Using good quality impermeable condoms with any casual or potentially infected partner is essential. Remember it is the barrier that protects against STIs, not spermicides contained within them. Remember you won't always know who is infected! Check expiry dates and only buy from a reputable source. Ensure you use condoms correctly and consistently. Donning condoms in the correct manner, before any contact is made is important, as is avoiding breaks and tears. STI transmission via skin to skin contact in particular will still occur where the condom barrier is not present (see notes on herpes and genital warts). It is important to bear in mind that while condoms will dramatically reduce the possibility of transmission of most infections they are not 100% effective. Condom use can also reduce the risk of mouth to genital transmission. back to top

Blood borne Infections

HIV is also termed a blood borne infection since it can be transmitted in the blood in addition to body fluids transferred between partners during sexual activities. Similarly, you cannot always know who is carrying blood borne infections, as they can be free of symptoms. Blood borne virus infections also include hepatitis B and hepatitis C, which can be equally or even more easily transmitted than HIV. Factors increasing the risk of spread of an infection through blood include:
  • Intravenous drug use with needle sharing carries a high risk. Also the social scene surrounding illicit drug use can lead the traveller into unprotected sex.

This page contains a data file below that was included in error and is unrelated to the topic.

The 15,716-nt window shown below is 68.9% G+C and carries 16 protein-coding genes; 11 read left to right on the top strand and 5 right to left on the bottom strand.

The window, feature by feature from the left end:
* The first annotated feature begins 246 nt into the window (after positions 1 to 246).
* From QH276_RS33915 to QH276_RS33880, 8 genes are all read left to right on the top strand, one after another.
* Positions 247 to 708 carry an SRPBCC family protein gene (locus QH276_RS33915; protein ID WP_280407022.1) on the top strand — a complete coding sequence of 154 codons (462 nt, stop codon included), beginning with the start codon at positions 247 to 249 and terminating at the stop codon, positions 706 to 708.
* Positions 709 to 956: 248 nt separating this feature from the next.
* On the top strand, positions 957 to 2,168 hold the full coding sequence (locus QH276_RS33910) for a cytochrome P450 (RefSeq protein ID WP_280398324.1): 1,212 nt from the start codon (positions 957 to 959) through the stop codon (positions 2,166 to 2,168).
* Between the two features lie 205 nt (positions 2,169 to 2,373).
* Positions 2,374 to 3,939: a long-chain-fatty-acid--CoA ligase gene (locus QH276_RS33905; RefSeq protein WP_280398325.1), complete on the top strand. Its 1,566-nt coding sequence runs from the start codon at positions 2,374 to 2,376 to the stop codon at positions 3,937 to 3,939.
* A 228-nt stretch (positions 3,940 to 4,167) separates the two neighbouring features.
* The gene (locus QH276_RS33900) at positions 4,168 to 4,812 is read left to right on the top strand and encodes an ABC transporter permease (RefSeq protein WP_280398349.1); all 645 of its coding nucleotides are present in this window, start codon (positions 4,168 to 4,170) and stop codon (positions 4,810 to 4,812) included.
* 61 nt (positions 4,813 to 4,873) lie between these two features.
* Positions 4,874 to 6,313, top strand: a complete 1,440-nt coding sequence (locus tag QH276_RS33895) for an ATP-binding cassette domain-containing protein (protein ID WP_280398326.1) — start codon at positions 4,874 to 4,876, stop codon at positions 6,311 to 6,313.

• Tattooing, ear piercing, acupuncture and open razor shaving, where unsterile and possibly blood contaminated needles and other sharp equipment are used, are risks. Unless the traveller is absolutely certain that the equipment used is sterile and the environment and items within the premises are clean, these procedures should be avoided.
  • In more economically developed countries blood donated for medical purposes is normally screened for HIV and hepatitis B. This is not always the case in poorer countries for both economic and logistic reasons.

Advice for travellers

  • Blood transfusion should only be accepted when absolutely necessary.
  • If pregnant or suffering from a medical condition which may lead to heavy blood loss, travelling to countries with poor medical services may need to be reconsidered.
  • Knowing your blood group in advance may make it easier to find a blood donor in an emergency. Joining organisations, such as the Blood Care Foundation, who can help to supply safe blood is emergency situations might be considered.
  • Many developing countries re-use syringes and needles. Commercially prepared travel packs are readily available from many pharmacists, travel clinics and outdoor stores for use in an emergency. They should be supplied with a certificate showing contents and the reason for its purchase for customs clearance. Experience has shown that these packs are very rarely used and unless the traveller is going to be in very remote areas away from cities, it should normally be possible to ensure that sterile equipment is used by any local medical attendants. Observing medical staff when opening packages of sterile equipment before use is important, albeit this may not always be practically possible.